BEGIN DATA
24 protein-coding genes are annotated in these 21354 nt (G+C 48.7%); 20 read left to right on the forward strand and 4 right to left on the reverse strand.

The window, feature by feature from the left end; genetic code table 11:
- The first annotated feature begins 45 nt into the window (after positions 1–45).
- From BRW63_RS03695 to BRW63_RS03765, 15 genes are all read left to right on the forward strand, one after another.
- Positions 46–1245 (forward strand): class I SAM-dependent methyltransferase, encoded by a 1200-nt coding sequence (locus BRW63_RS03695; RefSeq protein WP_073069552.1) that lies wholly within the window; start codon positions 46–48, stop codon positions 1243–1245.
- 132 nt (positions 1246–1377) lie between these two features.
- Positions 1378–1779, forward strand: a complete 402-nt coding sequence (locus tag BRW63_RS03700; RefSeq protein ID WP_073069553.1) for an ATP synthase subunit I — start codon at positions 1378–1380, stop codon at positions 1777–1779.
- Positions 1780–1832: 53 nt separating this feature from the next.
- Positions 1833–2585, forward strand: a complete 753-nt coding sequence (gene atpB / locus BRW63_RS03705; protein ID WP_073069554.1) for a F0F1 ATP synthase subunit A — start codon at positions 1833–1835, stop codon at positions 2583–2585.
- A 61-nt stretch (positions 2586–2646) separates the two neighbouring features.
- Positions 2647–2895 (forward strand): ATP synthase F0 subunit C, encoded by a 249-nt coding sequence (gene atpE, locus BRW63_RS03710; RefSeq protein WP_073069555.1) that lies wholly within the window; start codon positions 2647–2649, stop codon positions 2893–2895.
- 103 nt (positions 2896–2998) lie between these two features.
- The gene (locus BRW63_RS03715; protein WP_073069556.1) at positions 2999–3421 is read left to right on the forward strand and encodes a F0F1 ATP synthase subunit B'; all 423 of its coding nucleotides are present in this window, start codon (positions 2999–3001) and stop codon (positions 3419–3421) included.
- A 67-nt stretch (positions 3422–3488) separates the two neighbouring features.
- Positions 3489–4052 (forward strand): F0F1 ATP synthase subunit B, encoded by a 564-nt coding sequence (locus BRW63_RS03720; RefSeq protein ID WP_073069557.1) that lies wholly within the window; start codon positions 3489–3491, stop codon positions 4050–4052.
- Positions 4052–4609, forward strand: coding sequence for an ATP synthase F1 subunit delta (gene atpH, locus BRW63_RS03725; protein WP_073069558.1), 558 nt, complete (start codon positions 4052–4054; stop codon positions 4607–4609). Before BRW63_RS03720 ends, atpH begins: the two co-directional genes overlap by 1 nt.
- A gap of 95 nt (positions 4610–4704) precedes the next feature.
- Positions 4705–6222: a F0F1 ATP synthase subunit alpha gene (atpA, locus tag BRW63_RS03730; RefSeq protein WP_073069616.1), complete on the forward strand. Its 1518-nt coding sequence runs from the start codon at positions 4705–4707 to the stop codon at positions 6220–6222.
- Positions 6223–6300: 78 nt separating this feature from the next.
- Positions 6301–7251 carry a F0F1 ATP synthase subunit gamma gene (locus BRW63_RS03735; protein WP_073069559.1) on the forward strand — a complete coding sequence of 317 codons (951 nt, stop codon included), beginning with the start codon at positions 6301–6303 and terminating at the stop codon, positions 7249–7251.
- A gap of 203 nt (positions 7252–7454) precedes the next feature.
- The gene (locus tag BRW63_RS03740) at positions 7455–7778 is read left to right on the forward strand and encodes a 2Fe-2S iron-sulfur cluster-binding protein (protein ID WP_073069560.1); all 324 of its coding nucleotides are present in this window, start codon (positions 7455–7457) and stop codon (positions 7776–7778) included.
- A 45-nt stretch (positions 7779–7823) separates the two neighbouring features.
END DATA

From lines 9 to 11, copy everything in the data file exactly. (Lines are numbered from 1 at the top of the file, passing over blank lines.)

- Positions 1833–2585, forward strand: a complete 753-nt coding sequence (gene atpB / locus BRW63_RS03705; protein ID WP_073069554.1) for a F0F1 ATP synthase subunit A — start codon at positions 1833–1835, stop codon at positions 2583–2585.
- A 61-nt stretch (positions 2586–2646) separates the two neighbouring features.
- Positions 2647–2895 (forward strand): ATP synthase F0 subunit C, encoded by a 249-nt coding sequence (gene atpE, locus BRW63_RS03710; RefSeq protein WP_073069555.1) that lies wholly within the window; start codon positions 2647–2649, stop codon positions 2893–2895.